A recent case in Massachusetts, Morales v. Morales, decided March 12, 2013 SJC # 11104 is described as changing the standard for modification of child support. While this is clearly an important case, in my opinion, it does not change the law.
The child support guidelines are not guidelines. They are a set of rules that must be followed.
Any time that there is a variance from current calculations under the child support guidelines, there should be a modification. Hopefully, parents will exchange financial information on a regular basis and make the adjustments without resorting to litigation.
People who pay child support (payors) should not make deals to pay different sums than dictated by the child support guidelines. As an example, assume the parties agree to pay reduced child support in exchange for a lump sum payment. This could be approved at the time of a divorce. However, what happens one year later when the recipient of the support seeks an increase to comply with the current child support guidelines? It appears that the payor could end up paying the current child support guidelines even though they made a deal to pay less. The lesson is that it is very risky to stray from the guidelines.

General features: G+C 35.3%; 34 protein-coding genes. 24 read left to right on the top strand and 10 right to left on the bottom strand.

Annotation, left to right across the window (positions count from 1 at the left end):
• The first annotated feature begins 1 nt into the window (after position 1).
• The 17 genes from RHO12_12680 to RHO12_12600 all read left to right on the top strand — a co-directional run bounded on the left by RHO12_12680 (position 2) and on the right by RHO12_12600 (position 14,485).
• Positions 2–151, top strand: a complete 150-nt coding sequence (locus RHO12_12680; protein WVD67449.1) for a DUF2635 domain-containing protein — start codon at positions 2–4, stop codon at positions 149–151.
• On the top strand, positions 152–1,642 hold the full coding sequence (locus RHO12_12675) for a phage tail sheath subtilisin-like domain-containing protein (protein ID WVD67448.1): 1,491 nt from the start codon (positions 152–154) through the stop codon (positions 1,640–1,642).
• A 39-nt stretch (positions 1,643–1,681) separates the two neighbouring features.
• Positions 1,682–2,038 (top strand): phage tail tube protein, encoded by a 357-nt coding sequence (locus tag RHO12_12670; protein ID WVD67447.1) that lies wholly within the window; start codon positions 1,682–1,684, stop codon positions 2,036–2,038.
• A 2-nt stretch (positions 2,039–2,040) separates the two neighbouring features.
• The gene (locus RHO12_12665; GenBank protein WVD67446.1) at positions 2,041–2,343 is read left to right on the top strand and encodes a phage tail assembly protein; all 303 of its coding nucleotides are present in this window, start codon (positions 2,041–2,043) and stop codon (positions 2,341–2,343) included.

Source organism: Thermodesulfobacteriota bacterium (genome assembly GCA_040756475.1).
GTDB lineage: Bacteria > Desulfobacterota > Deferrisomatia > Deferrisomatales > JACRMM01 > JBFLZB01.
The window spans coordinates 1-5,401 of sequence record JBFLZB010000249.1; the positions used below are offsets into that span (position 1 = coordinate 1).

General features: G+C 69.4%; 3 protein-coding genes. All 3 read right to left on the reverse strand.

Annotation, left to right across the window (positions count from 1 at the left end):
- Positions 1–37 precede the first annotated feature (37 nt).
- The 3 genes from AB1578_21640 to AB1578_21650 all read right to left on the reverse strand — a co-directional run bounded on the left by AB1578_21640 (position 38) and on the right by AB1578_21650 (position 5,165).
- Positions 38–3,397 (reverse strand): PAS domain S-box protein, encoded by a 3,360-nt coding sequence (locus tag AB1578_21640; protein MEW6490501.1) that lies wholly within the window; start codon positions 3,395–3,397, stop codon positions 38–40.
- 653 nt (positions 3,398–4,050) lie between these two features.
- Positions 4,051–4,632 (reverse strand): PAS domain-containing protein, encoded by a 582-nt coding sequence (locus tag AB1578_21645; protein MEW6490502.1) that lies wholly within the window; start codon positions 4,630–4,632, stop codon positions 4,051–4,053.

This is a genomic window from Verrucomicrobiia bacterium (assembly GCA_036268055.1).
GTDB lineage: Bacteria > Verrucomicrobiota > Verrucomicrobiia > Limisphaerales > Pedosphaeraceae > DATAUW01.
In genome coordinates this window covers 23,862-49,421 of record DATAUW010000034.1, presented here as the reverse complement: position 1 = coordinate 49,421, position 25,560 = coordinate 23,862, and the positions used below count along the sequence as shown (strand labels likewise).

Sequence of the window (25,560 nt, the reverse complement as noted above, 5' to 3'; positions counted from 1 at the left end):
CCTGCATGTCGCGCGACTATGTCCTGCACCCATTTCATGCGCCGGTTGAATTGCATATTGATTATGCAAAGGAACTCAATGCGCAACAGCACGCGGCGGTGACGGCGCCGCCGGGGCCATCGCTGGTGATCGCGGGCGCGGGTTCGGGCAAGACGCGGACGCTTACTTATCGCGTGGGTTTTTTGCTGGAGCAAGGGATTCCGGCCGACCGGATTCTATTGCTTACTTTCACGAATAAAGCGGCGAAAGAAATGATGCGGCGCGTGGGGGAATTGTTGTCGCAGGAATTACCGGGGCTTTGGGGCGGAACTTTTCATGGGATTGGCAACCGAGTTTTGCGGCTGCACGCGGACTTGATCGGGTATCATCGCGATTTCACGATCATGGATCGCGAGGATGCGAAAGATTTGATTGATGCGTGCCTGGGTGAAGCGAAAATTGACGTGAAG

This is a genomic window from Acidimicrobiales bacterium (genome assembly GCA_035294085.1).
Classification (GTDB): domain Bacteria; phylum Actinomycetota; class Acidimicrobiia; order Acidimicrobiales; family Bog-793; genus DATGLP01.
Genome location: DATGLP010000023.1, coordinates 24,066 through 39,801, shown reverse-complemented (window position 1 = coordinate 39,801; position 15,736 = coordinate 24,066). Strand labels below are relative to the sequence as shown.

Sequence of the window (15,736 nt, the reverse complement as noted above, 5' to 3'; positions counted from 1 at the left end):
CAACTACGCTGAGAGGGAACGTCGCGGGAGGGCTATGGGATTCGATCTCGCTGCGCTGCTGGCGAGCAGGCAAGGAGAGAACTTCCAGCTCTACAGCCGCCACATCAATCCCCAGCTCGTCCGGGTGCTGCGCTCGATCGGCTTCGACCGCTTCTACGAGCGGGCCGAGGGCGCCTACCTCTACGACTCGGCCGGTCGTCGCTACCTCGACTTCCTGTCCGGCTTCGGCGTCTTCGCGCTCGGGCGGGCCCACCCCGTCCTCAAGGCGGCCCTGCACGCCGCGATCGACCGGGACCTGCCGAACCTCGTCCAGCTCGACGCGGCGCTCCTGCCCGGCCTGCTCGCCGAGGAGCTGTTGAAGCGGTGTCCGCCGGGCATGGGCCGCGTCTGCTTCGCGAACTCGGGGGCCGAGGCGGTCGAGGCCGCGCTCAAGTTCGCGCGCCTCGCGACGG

It is reversable error for a Judge to state that they always approach the child support guidelines in a particular way. Judges may say this to encourage settlement. It appears that Judges should avoid making statements of this nature. In all probability, Judges will continue to have inflexible approaches to the application of the guidelines. However, they will probably stop talking about their approaches and just make rulings after hearing the evidence.
Despite this opinion which clarifies the interpretation of the child support guidelines, people will continue to litigate child support. Some people will try to hide their income. Some people will not disclose their income in advance of litigation. Some people will refuse to consider sources of income other than from their primary work. In all of these cases, litigation is likely to occur. It would be best if people consulted family law attorneys before making mistakes of this nature.